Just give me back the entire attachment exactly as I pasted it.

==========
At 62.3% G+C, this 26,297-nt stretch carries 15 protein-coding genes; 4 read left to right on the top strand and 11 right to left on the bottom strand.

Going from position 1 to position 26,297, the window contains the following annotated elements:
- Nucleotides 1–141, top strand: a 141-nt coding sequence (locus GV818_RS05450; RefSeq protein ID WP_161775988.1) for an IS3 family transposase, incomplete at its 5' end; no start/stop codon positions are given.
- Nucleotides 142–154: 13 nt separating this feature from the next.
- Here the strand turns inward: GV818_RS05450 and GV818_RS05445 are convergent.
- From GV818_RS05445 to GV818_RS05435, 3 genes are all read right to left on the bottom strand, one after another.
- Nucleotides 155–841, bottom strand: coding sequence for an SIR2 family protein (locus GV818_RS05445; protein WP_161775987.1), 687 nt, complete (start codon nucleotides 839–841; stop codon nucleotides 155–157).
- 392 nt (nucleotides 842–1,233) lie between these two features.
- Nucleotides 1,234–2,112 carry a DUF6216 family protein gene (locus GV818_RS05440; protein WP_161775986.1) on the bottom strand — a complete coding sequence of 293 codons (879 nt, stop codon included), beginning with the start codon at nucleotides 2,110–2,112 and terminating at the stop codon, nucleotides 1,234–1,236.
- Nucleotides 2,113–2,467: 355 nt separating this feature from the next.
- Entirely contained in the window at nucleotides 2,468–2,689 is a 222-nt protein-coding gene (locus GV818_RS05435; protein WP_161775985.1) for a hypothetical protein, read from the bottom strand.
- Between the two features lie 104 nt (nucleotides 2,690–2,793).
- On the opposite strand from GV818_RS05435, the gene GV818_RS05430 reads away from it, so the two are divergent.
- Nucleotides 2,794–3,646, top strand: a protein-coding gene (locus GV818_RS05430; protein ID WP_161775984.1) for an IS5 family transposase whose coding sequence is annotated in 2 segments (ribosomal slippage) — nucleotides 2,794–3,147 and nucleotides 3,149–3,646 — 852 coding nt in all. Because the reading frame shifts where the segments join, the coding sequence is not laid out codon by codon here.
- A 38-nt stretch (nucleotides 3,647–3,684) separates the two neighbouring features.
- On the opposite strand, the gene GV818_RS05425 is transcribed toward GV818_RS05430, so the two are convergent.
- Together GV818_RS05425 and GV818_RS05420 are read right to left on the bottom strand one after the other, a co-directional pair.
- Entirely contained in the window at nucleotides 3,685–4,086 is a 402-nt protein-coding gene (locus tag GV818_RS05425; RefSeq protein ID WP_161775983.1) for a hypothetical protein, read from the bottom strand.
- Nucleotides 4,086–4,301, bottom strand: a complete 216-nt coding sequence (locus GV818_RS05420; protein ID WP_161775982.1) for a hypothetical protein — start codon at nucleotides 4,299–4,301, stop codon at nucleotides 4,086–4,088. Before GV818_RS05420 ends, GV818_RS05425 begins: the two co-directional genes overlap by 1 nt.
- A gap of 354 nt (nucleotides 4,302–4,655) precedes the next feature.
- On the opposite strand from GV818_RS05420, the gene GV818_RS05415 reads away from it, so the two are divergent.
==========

At 62.3% G+C, this 26,297-nt stretch carries 15 protein-coding genes; 4 read left to right on the top strand and 11 right to left on the bottom strand.

Going from position 1 to position 26,297, the window contains the following annotated elements:
- Nucleotides 1–141, top strand: a 141-nt coding sequence (locus GV818_RS05450; RefSeq protein ID WP_161775988.1) for an IS3 family transposase, incomplete at its 5' end; no start/stop codon positions are given.
- Nucleotides 142–154: 13 nt separating this feature from the next.
- Here the strand turns inward: GV818_RS05450 and GV818_RS05445 are convergent.
- From GV818_RS05445 to GV818_RS05435, 3 genes are all read right to left on the bottom strand, one after another.
- Nucleotides 155–841, bottom strand: coding sequence for an SIR2 family protein (locus GV818_RS05445; protein WP_161775987.1), 687 nt, complete (start codon nucleotides 839–841; stop codon nucleotides 155–157).
- 392 nt (nucleotides 842–1,233) lie between these two features.
- Nucleotides 1,234–2,112 carry a DUF6216 family protein gene (locus GV818_RS05440; protein WP_161775986.1) on the bottom strand — a complete coding sequence of 293 codons (879 nt, stop codon included), beginning with the start codon at nucleotides 2,110–2,112 and terminating at the stop codon, nucleotides 1,234–1,236.
- Nucleotides 2,113–2,467: 355 nt separating this feature from the next.
- Entirely contained in the window at nucleotides 2,468–2,689 is a 222-nt protein-coding gene (locus GV818_RS05435; protein WP_161775985.1) for a hypothetical protein, read from the bottom strand.
- Between the two features lie 104 nt (nucleotides 2,690–2,793).
- On the opposite strand from GV818_RS05435, the gene GV818_RS05430 reads away from it, so the two are divergent.
- Nucleotides 2,794–3,646, top strand: a protein-coding gene (locus GV818_RS05430; protein ID WP_161775984.1) for an IS5 family transposase whose coding sequence is annotated in 2 segments (ribosomal slippage) — nucleotides 2,794–3,147 and nucleotides 3,149–3,646 — 852 coding nt in all. Because the reading frame shifts where the segments join, the coding sequence is not laid out codon by codon here.
- A 38-nt stretch (nucleotides 3,647–3,684) separates the two neighbouring features.
- On the opposite strand, the gene GV818_RS05425 is transcribed toward GV818_RS05430, so the two are convergent.
- Together GV818_RS05425 and GV818_RS05420 are read right to left on the bottom strand one after the other, a co-directional pair.
- Entirely contained in the window at nucleotides 3,685–4,086 is a 402-nt protein-coding gene (locus tag GV818_RS05425; RefSeq protein ID WP_161775983.1) for a hypothetical protein, read from the bottom strand.
- Nucleotides 4,086–4,301, bottom strand: a complete 216-nt coding sequence (locus GV818_RS05420; protein ID WP_161775982.1) for a hypothetical protein — start codon at nucleotides 4,299–4,301, stop codon at nucleotides 4,086–4,088. Before GV818_RS05420 ends, GV818_RS05425 begins: the two co-directional genes overlap by 1 nt.
- A gap of 354 nt (nucleotides 4,302–4,655) precedes the next feature.
- On the opposite strand from GV818_RS05420, the gene GV818_RS05415 reads away from it, so the two are divergent.